How Well Do You Know Your Auto Insurance?Submitted by Reed Financial Group on June 10th, 2020
Because it might not cover damage during riots and peaceful protests
We have seen the images of city blocks filled with destroyed, burned and looted cars in the aftermath of mass protests across the country.
Many cars were intentionally damaged, but many more suffered incidental damage as the result of just being parked in the wrong place at the wrong time. Would your auto insurance cover such damage if it happened to your car? Maybe. Or maybe not.
Is Your Car Covered?
According to the Insurance Information Institute, it appears that only about 75% of U.S. drivers have the right optional coverage as part of their auto policy. In fact, the Insurance Information Institute stated that:
“Damage to cars is covered under the optional comprehensive portion of an auto policy. This provides reimbursement for damage to the vehicle and its contents caused by fire, falling objects, vandalism or riot. Comprehensive coverage will also reimburse you if your windshield is cracked or shattered. Some companies offer glass coverage without a deductible.”
Bottom line: if you park your car in a public place, you should review your policy to see what kind of coverage you have. And while you’re thinking about car insurance anyway, let’s explore a few simple steps that might help you lower your premiums without sacrificing coverage.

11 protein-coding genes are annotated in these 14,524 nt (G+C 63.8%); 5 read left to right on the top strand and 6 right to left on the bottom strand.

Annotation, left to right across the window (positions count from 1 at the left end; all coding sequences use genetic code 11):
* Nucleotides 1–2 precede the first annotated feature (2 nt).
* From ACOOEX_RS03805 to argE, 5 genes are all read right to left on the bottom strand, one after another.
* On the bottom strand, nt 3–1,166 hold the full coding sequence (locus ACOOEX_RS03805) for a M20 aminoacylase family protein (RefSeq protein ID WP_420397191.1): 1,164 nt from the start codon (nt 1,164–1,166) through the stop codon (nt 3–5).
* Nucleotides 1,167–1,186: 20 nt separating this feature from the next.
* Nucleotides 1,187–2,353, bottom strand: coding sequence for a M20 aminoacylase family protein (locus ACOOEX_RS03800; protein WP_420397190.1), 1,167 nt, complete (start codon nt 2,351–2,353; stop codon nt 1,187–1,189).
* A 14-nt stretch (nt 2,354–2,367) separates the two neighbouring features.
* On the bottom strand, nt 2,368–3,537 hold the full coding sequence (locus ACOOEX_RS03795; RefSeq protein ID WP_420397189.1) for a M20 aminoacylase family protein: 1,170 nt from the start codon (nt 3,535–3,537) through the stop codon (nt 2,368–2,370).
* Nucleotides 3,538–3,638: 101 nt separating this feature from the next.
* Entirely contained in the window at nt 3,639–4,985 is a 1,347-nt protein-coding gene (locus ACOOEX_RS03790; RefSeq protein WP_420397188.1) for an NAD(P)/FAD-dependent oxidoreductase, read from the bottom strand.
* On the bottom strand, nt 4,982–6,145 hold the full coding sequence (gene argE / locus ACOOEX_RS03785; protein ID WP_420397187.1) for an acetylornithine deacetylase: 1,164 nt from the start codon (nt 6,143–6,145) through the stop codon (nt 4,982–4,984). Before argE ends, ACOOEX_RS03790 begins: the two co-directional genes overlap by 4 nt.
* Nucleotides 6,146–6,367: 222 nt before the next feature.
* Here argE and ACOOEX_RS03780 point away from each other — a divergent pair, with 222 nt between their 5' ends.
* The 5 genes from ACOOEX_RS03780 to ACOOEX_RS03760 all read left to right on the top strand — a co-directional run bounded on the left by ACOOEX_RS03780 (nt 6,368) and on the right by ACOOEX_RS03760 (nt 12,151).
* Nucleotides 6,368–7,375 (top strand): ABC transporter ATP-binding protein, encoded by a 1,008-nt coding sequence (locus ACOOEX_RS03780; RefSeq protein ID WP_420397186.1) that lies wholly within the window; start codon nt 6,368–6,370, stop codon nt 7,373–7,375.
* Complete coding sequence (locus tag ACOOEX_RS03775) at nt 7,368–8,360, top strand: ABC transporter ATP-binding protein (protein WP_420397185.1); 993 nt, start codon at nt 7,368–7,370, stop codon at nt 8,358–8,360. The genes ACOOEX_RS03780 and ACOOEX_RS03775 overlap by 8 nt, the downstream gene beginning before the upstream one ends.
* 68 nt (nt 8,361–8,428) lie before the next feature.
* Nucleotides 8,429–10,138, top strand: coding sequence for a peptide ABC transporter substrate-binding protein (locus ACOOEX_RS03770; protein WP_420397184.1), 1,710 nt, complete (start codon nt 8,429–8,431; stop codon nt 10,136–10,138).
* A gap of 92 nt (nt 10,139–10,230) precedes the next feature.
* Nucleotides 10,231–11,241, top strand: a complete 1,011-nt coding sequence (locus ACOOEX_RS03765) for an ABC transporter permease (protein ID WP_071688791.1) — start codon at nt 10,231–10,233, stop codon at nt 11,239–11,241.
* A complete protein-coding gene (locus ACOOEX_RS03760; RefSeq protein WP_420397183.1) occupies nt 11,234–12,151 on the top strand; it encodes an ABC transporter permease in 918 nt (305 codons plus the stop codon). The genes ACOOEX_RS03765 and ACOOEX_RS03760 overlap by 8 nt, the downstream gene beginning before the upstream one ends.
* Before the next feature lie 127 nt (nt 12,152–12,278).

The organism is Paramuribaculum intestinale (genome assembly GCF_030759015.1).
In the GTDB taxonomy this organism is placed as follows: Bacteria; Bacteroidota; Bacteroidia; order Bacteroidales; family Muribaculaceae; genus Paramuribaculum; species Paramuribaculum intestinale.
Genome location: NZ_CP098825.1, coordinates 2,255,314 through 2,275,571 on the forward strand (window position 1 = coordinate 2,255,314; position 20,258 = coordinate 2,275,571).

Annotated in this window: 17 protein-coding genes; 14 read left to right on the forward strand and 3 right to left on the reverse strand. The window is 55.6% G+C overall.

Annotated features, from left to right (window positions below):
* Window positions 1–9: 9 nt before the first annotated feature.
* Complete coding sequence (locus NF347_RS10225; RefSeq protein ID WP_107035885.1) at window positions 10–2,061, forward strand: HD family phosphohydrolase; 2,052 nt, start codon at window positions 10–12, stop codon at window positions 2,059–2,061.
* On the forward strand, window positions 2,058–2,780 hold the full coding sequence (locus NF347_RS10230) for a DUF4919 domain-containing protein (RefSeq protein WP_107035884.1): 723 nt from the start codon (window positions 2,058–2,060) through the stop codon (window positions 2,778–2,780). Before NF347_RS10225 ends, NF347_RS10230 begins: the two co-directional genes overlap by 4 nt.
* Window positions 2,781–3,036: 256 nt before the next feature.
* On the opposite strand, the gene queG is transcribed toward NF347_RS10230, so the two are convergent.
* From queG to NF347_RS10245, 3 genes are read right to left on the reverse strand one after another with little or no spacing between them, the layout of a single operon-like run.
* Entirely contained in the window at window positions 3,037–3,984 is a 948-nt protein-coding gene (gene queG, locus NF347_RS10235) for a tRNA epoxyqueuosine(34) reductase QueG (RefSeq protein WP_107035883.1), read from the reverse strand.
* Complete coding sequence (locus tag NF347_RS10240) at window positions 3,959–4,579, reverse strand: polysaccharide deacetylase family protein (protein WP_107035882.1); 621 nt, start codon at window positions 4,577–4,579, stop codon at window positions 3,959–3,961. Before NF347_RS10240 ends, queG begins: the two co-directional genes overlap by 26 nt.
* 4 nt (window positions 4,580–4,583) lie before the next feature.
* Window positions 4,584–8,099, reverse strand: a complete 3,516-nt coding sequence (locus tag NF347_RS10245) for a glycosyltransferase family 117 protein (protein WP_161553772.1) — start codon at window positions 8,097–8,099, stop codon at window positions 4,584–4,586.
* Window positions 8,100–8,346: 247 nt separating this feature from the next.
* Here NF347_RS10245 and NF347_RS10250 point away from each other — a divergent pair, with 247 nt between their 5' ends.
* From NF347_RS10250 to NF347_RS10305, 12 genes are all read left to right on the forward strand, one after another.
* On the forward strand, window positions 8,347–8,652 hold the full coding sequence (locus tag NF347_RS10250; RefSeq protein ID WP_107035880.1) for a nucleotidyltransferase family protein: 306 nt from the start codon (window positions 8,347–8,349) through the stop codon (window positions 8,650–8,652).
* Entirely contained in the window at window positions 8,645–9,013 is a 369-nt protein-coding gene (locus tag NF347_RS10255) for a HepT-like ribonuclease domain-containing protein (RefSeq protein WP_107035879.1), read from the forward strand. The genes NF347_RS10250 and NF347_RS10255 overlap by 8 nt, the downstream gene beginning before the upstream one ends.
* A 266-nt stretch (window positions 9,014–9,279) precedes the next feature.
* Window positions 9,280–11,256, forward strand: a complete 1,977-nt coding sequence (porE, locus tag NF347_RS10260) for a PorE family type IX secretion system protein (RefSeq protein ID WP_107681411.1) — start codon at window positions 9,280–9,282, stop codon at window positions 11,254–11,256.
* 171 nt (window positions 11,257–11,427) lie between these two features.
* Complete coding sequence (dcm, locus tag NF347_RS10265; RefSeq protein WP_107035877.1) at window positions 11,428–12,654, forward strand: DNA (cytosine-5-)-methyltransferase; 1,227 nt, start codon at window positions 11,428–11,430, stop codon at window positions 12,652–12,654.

How to Lower Your Premiums
Though your insurance rates will vary widely according to your driving record, age and type of car you insure, as well as which insurance carrier you select, it also matters where you live. In fact, the national premium for a full-coverage policy averages about $1,300 a year, with rates varying widely in states, from about $1,000 in Maine to over $3,000 in Michigan.
Here are a few things to consider:
Raising your deductible. If you’ve never been in an accident or it’s been a long time since your last one, you’re probably paying too much if your deductibles are low – anywhere from $0 to $250. As with many kinds of insurance, raising deductibles can lower your premiums.
Dropping full coverage. If you’ve got an older vehicle – say 10 years old or older – dropping comprehensive and collision coverage might save you money. Generally, as the age of your vehicle increases its value decreases.
This may also be a good option if you cover teenage drivers. Get your teens a reliable, inexpensive vehicle and consider carrying only high-liability limits.
Bundling coverage. Many individual insurance companies grant pretty significant discounts if you use one insurer to cover your auto and home (which you either own or rent) as well as take out a life policy.
Not only can you save with a multi-policy discount, tracking your coverage and policies may become easier when you deal with a single carrier.
Price Should Not Be the Only Thing
Although price often looms large, consider what you get for the cost. Some carriers beat the competition on price – but if you ever submit a claim or need to speak to the insurer’s customer service department, you wind up wishing you paid a few more bucks for quality in those services.
Start off by asking your current carrier how you can save on premiums. And when you ask other carriers the same question, beware of coverage deals that come in with a very low initial price then drastically increase your premiums after the first six months or at annual renewal.
Your financial advisor is a good sounding board to make sure you insure what matters to you most.